I’ve cherished items to the point of forgetting what I’ve done with them. Where is the cast album of Peter Nichols’ brilliantly savage musical ‘Poppy’? It doesn’t appear to exist anywhere in the world now, but I owned the album and saw the damned thing on stage, learning a valuable lesson in the process (don’t go on a first date to an audience-participation political fringe play). Having failed to throw anything out, I’m going from prissy Marie Kondo to some kind of maximalist opposite. I’m sparking joy by inviting new things in.
I listened to the ‘Slow Burn’ podcasts from Slate. Series 1 is about the forgotten stories of Watergate, from forcibly sedating Martha Mitchell to the Washington Post’s initial failure to get traction with the break-in story. Series 2 concerns Monica Lewinsky, series 3 looks at the mystery still surrounding the deaths of Biggie and Tupac.
I watched ‘Dirty Money’ on Netflix, in-depth examinations of national and international corruption from sleazy slumlord Jared Kushner to scumbag chemicals company Formosa, cheerily poisoning a Texas town and by implication the rest of the planet.
I enjoyed ‘The Hunt’, a B-movie gorefest that twists into a satire on American liberalism and populism, ruffling feathers even before its release. Based on the trailer, right-wing US critics attacked the film for its politics. Trump railed against what he called ‘Liberal Hollywood’ in an incendiary tweet that mistakenly claimed the movie was made to inflame and cause chaos. Naturally he misunderstood the point of ‘The Hunt’, which is to express frustration at the increasingly bitter divisiveness of US politics. When a film can shift from a ridiculously shootout to making you argue about the manipulation of refugees, it’s onto something, even if it isn’t as subversive as I hoped it would be.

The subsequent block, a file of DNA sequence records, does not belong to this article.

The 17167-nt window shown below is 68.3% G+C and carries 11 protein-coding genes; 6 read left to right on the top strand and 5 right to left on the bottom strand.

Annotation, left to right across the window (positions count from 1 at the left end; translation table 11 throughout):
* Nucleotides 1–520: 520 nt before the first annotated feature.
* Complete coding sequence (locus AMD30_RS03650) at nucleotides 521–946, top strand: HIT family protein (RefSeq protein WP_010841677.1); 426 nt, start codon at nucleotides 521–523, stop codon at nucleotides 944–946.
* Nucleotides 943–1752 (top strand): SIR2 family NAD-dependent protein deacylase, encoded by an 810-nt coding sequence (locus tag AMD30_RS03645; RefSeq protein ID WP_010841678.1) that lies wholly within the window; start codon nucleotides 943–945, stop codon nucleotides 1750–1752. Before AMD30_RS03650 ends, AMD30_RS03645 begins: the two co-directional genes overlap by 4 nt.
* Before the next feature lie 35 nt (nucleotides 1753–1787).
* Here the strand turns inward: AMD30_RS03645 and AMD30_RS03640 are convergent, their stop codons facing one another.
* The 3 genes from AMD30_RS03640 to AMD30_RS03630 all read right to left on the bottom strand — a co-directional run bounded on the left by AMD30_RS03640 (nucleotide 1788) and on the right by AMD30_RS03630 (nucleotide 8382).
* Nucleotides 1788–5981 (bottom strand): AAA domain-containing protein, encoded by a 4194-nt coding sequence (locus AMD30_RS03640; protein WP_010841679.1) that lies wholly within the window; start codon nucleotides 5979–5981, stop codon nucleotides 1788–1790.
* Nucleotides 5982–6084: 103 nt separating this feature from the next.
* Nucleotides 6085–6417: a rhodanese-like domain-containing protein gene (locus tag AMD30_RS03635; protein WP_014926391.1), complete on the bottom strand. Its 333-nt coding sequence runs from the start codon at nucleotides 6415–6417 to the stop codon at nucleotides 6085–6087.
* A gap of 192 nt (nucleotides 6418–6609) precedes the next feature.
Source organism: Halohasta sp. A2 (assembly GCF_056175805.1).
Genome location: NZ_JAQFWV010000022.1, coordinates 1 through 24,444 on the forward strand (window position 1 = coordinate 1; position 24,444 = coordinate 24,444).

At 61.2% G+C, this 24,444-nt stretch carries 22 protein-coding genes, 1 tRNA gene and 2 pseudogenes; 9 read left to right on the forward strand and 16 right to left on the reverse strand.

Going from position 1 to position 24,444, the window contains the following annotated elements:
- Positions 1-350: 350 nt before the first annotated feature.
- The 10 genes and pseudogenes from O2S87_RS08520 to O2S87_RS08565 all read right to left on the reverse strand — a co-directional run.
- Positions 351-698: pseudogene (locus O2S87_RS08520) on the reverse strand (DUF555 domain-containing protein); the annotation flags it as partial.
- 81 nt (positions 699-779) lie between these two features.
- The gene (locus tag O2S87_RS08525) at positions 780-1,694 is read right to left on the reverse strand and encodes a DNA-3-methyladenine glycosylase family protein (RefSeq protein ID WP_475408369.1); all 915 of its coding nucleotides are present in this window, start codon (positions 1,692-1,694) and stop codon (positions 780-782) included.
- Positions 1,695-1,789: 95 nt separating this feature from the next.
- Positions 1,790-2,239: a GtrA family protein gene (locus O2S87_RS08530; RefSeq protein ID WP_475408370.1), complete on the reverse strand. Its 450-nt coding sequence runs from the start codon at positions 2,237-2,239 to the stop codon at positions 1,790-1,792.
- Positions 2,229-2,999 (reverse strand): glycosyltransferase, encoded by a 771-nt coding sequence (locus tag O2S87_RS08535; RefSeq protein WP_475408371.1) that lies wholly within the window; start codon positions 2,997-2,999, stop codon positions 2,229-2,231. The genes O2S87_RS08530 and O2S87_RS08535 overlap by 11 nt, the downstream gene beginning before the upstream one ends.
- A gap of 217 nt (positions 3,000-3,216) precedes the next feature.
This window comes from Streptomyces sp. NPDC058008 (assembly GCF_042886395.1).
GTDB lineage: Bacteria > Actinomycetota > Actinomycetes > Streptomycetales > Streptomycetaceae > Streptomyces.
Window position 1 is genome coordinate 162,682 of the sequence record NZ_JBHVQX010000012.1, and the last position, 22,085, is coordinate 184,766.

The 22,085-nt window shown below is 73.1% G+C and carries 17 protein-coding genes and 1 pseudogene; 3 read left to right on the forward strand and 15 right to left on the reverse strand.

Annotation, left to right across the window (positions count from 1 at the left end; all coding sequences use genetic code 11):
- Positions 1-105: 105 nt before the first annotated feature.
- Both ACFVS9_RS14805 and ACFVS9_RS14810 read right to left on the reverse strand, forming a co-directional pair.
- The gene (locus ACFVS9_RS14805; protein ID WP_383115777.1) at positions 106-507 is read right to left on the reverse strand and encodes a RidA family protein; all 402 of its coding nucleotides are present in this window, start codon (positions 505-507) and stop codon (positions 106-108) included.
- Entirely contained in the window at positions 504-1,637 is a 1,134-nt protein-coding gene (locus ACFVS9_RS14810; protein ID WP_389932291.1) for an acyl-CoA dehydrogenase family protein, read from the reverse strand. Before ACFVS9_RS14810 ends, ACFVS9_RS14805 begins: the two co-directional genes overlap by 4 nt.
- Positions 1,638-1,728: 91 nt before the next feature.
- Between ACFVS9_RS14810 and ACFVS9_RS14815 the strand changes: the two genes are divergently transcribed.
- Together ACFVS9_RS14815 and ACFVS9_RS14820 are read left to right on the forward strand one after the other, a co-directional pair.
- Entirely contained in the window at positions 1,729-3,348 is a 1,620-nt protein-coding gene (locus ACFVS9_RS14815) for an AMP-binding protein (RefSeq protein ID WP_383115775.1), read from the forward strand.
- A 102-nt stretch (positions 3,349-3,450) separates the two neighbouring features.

In the coming economic crisis I wonder if there’ll be a return to this kind of hard-nosed satirical takedown, last seen in books and films during the dark economic times of the mid-seventies. To the outside eye, America is a country now at war with itself. If theatrical entertainment ignores changing attitudes it will remain trapped in a Harry Potterish neverland. I’ve re-examined the great seventies political thrillers like ‘The Parallax View’ and ‘Three Days of the Condor’ and they really do stand up.
I’m also box-setting Shakespeare’s history plays in the brilliant series ‘The Hollow Crown’ and re-viewing Stephen Soderberg’s eerily prescient ‘Contagion’, which got all the salient details of the pandemic correct with the exception of the loo rolls. They thought everyone would be panic-buying batteries.
I’ve yet to start sorting out several shoeboxes full of photographs. These are flat coloured depictions of scenes on your phone, for any Youngs out there. (In today’s related news a council is trying to save a red phonebox, which was described as ‘a glass box containing a landline’ for those who arrived late.) I’ve written a couple of new short stories for fun, done some research, working on Bryant & May. What I haven’t done is wanted to go out. The weather is glorious, my terrace is in full flower, why leave? I may become agoraphobic and end up loving it.
What are you discovering/rediscovering during the Lockdown?